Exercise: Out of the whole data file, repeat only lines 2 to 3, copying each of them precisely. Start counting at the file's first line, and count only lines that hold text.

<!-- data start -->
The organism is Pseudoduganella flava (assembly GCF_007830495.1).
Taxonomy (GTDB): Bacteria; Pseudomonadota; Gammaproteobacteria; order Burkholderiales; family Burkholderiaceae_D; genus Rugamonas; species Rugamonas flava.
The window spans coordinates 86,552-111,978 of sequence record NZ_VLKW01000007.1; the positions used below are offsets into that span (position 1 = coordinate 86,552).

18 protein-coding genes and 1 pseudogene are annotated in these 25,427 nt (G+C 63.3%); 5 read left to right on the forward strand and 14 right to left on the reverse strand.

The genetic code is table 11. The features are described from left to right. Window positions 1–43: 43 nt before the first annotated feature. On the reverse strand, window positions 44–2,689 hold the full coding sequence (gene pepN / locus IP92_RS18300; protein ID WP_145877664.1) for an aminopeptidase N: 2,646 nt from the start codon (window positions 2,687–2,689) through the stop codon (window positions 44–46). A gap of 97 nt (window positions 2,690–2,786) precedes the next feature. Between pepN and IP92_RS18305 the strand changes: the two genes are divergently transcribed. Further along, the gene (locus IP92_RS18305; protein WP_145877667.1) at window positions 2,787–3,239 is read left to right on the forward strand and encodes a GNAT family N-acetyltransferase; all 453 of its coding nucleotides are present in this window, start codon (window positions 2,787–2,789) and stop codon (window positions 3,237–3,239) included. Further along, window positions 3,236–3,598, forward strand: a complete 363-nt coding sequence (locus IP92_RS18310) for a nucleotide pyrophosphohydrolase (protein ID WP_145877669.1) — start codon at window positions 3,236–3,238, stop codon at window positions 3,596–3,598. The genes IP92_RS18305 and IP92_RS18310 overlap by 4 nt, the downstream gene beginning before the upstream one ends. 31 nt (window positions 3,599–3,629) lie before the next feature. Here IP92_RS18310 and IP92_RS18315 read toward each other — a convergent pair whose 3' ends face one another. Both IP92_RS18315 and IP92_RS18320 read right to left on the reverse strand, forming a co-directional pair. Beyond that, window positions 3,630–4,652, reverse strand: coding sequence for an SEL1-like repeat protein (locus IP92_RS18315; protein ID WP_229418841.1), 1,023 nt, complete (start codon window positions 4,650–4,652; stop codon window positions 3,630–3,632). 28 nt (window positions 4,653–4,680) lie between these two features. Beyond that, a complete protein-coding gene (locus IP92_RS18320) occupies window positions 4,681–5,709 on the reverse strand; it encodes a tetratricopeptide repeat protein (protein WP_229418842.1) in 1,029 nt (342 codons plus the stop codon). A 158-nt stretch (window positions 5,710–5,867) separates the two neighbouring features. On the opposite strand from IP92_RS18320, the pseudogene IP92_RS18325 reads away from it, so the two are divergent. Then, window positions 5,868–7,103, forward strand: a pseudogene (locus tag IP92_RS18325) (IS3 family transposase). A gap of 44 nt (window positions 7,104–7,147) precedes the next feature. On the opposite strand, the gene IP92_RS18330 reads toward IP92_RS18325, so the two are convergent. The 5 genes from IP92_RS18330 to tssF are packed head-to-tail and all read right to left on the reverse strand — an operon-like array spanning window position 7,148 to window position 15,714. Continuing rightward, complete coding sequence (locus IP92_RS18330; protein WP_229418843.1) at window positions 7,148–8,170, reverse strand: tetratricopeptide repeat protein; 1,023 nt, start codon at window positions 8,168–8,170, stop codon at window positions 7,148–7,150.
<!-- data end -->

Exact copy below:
Taxonomy (GTDB): Bacteria; Pseudomonadota; Gammaproteobacteria; order Burkholderiales; family Burkholderiaceae_D; genus Rugamonas; species Rugamonas flava.
The window spans coordinates 86,552-111,978 of sequence record NZ_VLKW01000007.1; the positions used below are offsets into that span (position 1 = coordinate 86,552).